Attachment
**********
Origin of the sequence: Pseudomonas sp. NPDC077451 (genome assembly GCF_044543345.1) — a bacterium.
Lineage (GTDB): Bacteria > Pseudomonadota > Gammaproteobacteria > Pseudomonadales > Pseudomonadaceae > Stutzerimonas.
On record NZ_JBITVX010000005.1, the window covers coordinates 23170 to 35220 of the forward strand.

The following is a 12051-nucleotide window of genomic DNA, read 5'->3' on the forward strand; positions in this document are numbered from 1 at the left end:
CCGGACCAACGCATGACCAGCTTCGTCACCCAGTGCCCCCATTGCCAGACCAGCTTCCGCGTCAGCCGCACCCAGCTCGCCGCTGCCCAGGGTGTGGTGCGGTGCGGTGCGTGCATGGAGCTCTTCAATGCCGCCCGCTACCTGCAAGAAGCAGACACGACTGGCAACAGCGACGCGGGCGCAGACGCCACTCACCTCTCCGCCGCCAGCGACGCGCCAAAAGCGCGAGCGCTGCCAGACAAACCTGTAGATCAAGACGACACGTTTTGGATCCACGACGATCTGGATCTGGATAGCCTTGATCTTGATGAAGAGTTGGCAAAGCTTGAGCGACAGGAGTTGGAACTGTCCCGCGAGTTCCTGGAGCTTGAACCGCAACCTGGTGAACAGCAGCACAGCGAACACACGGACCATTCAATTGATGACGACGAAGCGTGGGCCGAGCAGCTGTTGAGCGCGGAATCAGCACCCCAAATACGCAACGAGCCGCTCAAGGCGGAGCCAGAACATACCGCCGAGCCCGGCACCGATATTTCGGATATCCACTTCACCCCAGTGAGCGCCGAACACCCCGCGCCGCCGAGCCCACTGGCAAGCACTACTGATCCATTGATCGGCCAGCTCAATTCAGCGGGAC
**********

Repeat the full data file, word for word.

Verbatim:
Origin of the sequence: Pseudomonas sp. NPDC077451 (genome assembly GCF_044543345.1) — a bacterium.
Lineage (GTDB): Bacteria > Pseudomonadota > Gammaproteobacteria > Pseudomonadales > Pseudomonadaceae > Stutzerimonas.
On record NZ_JBITVX010000005.1, the window covers coordinates 23170 to 35220 of the forward strand.

The following is a 12051-nucleotide window of genomic DNA, read 5'->3' on the forward strand; positions in this document are numbered from 1 at the left end:
CCGGACCAACGCATGACCAGCTTCGTCACCCAGTGCCCCCATTGCCAGACCAGCTTCCGCGTCAGCCGCACCCAGCTCGCCGCTGCCCAGGGTGTGGTGCGGTGCGGTGCGTGCATGGAGCTCTTCAATGCCGCCCGCTACCTGCAAGAAGCAGACACGACTGGCAACAGCGACGCGGGCGCAGACGCCACTCACCTCTCCGCCGCCAGCGACGCGCCAAAAGCGCGAGCGCTGCCAGACAAACCTGTAGATCAAGACGACACGTTTTGGATCCACGACGATCTGGATCTGGATAGCCTTGATCTTGATGAAGAGTTGGCAAAGCTTGAGCGACAGGAGTTGGAACTGTCCCGCGAGTTCCTGGAGCTTGAACCGCAACCTGGTGAACAGCAGCACAGCGAACACACGGACCATTCAATTGATGACGACGAAGCGTGGGCCGAGCAGCTGTTGAGCGCGGAATCAGCACCCCAAATACGCAACGAGCCGCTCAAGGCGGAGCCAGAACATACCGCCGAGCCCGGCACCGATATTTCGGATATCCACTTCACCCCAGTGAGCGCCGAACACCCCGCGCCGCCGAGCCCACTGGCAAGCACTACTGATCCATTGATCGGCCAGCTCAATTCAGCGGGAC